Johan Lu’s former girlfriend was having dinner with a few friends in her native Paris Friday night when everything went wrong.
They were dining in a popular restaurant when terrorists attacked it. She and her friends were among the lucky ones. She was able to let her friends back in Boston know, via a series of text messages, that they had escaped unharmed, though not unshaken.
Lu, a Boston University student, was telling their story Sunday at a rally on Boston Common in support of Paris, as the city grapples with the aftermath of the deadly terrorist attacks. The event was organized by the French consulate, in response to an outpouring of sympathy.
The governor, mayor, and senior US senator were on hand. But it was, at heart, a people’s protest of terrorism. They came bearing flowers, draped in tricolor flags. Small groups burst into spontaneous renditions of the French national anthem.
And they had a message.
“They’re trying to instill fear into the population,” Lu said. “For a lot of people coming out here is an act of defiance, showing that we’re not afraid of them.”
The rally was an expression of solidarity between two cities that have known the shock of terrorist acts. Though the circumstances, and the death toll, were very different, Boston and Paris share a feeling that their city may never be the same again.
The rally began with a brief speaking program at the bandstand. The consul general of France in Boston, Valery Freland, seemed a bit overwhelmed by the crowd and the attention. He thanked the people of Boston and Massachusetts multiple times, and accepted bouquets from well-wishers.
A procession of public officials, led by Governor Charlie Baker, Senator Elizabeth Warren, and Mayor Marty Walsh, walked a short distance to a monument honoring Lafayette, the French hero of the American Revolution. As the group walked across the Common, Baker pulled Freland close and offered any help he could give.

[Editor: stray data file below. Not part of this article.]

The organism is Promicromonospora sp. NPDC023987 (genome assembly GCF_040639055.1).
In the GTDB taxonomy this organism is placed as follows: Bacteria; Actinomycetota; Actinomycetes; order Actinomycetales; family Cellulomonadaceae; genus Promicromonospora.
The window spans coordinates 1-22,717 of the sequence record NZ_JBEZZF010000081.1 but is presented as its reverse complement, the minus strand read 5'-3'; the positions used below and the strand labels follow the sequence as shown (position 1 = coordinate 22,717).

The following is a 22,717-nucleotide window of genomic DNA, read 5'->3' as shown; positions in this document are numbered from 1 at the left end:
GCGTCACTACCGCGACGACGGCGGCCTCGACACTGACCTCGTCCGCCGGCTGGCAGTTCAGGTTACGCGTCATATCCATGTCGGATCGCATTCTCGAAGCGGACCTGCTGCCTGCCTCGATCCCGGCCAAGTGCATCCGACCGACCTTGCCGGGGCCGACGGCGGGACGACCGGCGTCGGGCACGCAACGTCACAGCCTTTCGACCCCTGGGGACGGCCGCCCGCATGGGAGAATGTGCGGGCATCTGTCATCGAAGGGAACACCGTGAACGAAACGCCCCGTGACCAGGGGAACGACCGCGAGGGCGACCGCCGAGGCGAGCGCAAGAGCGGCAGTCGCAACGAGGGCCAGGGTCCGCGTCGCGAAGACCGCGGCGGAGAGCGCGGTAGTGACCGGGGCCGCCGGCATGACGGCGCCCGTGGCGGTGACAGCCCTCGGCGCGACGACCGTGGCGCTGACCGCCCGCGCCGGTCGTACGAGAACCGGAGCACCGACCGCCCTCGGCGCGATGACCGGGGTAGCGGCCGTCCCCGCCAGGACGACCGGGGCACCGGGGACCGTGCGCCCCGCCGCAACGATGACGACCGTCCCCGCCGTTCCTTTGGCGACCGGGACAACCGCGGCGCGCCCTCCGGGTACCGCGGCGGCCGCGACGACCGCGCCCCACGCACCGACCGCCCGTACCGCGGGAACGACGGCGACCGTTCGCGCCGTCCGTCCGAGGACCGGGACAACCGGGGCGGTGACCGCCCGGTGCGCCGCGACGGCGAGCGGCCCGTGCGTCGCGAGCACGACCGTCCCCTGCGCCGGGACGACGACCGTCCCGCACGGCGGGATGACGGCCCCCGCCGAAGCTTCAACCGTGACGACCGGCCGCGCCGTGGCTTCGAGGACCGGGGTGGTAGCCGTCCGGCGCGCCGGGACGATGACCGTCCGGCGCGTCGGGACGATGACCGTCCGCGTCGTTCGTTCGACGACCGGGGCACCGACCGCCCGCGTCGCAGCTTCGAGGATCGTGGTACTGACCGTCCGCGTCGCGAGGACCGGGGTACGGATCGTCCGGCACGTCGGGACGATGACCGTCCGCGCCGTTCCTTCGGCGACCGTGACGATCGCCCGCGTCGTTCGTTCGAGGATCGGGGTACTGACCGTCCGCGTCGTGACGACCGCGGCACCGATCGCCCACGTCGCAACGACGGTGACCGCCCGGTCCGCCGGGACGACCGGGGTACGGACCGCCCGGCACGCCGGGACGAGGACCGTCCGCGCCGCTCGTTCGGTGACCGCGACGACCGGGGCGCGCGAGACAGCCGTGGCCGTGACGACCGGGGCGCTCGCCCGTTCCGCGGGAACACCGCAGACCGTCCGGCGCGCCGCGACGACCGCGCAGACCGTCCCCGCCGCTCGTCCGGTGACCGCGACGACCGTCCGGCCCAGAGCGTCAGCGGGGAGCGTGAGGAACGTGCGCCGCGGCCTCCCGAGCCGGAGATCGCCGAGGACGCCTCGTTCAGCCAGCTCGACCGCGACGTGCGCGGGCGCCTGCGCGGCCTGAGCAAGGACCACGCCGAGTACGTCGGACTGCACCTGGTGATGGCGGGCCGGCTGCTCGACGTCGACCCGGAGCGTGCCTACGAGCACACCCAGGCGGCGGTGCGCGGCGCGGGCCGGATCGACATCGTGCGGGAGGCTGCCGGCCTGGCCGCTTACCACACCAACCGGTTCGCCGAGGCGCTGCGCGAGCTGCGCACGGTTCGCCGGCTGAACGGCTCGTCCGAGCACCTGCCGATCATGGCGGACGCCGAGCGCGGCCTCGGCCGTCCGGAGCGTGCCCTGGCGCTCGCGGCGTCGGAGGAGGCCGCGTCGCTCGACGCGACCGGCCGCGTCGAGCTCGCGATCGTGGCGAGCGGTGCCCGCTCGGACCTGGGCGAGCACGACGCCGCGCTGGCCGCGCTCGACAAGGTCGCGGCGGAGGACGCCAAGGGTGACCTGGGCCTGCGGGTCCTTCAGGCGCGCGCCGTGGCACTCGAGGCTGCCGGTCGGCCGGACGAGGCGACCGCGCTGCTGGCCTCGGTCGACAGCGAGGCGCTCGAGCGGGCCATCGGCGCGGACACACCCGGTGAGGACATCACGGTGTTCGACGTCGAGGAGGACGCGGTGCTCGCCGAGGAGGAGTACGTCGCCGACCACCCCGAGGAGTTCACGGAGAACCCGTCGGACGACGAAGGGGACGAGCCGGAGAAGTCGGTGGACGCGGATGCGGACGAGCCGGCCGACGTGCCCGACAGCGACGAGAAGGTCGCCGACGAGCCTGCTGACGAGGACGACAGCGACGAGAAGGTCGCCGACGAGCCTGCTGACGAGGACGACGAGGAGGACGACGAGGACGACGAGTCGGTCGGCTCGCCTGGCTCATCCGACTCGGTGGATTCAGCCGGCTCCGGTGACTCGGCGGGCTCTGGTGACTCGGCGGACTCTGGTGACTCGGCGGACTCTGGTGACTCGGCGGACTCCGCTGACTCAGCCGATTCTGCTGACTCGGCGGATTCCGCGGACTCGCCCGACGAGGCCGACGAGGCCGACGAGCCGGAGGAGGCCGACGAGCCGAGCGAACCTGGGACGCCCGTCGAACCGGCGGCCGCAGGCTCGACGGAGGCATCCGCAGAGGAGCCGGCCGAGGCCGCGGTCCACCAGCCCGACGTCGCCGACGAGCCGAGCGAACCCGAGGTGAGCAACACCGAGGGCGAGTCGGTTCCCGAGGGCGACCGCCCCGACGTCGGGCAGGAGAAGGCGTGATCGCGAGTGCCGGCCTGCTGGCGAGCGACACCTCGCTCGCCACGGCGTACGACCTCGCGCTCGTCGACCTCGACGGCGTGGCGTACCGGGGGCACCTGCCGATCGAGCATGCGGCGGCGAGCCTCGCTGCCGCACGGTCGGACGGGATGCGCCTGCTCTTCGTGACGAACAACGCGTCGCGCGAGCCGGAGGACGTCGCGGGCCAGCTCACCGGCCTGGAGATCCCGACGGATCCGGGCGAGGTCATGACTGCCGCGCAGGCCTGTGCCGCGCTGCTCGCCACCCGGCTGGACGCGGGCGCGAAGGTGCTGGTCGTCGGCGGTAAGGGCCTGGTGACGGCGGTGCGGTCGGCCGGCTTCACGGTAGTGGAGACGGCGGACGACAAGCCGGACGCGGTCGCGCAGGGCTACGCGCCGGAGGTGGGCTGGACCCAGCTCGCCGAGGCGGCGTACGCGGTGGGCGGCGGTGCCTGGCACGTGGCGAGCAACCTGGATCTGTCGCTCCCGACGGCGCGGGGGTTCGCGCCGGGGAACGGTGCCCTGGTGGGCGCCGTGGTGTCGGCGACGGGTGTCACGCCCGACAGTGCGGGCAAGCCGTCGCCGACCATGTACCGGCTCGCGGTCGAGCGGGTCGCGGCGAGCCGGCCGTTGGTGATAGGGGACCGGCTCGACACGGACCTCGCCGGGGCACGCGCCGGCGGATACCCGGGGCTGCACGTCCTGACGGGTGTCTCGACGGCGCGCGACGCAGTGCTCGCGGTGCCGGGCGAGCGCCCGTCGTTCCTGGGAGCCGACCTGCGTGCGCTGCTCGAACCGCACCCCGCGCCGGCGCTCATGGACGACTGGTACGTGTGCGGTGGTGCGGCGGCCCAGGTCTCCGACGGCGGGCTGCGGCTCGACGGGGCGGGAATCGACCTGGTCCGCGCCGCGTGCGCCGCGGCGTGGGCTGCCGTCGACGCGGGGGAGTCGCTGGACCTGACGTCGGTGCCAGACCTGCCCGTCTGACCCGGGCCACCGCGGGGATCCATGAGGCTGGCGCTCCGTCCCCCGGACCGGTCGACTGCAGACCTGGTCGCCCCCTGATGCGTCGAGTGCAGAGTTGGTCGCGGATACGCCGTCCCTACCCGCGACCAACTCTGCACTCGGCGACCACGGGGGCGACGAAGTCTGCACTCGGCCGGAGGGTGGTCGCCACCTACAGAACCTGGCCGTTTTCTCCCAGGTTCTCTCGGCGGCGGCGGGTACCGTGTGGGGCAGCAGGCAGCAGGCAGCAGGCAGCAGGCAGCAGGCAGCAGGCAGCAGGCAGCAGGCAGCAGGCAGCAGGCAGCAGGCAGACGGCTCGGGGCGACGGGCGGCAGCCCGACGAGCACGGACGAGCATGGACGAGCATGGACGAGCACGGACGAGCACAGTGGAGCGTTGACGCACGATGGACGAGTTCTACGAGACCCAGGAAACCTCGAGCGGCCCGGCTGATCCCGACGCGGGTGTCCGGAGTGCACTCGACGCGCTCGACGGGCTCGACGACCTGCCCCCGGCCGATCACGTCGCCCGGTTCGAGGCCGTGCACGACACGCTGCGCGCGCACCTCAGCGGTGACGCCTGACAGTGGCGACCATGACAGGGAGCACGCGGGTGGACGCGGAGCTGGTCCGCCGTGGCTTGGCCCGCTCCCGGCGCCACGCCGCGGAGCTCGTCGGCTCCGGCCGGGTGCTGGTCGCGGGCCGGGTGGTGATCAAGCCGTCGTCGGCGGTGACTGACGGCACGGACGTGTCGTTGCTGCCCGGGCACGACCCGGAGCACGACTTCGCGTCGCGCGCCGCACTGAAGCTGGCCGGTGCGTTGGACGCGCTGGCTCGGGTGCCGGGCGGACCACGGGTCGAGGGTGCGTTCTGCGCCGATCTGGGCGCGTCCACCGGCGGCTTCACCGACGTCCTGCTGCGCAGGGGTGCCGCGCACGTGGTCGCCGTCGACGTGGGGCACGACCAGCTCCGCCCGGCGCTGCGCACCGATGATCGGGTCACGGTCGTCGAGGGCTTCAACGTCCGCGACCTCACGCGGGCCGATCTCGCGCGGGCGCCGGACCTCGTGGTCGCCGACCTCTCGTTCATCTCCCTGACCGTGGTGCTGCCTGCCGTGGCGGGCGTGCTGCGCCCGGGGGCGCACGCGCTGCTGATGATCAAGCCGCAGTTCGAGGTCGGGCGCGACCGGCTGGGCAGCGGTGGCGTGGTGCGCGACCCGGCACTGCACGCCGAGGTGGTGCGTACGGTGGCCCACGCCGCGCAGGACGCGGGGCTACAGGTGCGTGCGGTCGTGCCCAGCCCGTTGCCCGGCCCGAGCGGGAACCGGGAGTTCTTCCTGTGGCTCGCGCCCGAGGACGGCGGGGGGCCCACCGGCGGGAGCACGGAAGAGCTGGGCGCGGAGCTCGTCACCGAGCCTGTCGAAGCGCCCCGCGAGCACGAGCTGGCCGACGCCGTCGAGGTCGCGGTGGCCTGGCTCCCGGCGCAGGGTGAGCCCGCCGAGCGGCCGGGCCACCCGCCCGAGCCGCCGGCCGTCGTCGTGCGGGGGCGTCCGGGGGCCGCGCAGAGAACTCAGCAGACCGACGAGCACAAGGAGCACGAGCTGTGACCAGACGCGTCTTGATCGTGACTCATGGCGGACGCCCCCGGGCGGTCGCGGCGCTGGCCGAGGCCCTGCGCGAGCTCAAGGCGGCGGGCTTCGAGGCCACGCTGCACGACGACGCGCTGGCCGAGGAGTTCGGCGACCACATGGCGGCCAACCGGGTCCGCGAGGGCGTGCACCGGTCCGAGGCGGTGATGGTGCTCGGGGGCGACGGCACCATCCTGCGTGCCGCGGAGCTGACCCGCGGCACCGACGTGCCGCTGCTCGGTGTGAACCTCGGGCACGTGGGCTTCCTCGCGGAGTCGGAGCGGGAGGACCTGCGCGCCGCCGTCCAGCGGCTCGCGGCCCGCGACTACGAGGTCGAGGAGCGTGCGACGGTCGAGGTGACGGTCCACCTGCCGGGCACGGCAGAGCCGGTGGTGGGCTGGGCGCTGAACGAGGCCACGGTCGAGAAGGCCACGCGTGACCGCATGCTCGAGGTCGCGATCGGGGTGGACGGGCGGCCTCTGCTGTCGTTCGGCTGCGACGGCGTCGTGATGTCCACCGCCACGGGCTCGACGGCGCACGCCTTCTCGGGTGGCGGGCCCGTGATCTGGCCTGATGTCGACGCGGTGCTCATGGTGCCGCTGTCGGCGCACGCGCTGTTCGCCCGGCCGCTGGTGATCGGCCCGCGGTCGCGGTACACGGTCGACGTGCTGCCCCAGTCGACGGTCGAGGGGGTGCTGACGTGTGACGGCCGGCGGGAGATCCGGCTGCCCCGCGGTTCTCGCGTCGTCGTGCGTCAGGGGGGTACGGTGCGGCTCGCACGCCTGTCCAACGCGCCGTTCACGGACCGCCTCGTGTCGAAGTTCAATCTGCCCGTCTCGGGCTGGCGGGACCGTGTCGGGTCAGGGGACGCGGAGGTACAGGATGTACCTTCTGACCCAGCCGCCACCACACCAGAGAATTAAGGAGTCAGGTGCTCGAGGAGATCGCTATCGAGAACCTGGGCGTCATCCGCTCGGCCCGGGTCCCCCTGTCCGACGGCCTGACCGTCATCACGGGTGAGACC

“I can’t help but think about the fact that between 9/11 and the Marathon bombing, the people of this community have felt this very first-hand,” Baker said later. “And it’s hard to find any collection of folks around Boston or Massachusetts generally who doesn’t know someone who was directly affected by one of those terrorist attacks.”
He spoke of the seminal role France has played in American history. “I think it’s really important for countries that believe in democracy, and liberty, and freedom of speech, and freedom of religion to stand together at moments like this.”
At a State House press conference, Baker and other officials said security measures will be tightened, though they added that there was no indication of any threat to Massachusetts.
There is, instead, a deep sympathy. Well after the politicians had disappeared from the Common, the crowd remained, clearly still digesting the horror that had brought them together.
Justin Benetreau, a Newbury College student from Paris, arrived at the rally with a huge sympathy card that people were lined up to sign. It was adorned with a peace symbol with the Eiffel Tower in the center, and the hashtag #prayforparis. He said Boston’s expression of solidarity was helping him to cope with the attack on his city.
“It’s hard to be away, not being able to give a shoulder to a friend who’s crying, or help your mom who’s having a hard time,” he said. “It is a real help to know that all the way over here people care. My professors have been sending me e-mails, people in my building have been checking in. It provides a tremendous amount of comfort.”
In a matter of hours, just another Friday night in Paris became one of the worst in its long history. It joins New York, Boston, and so many cities attacked unaware, their calm shattered forever.
They stand together not merely in solidarity, but in shock at just how suddenly peace can turn to madness.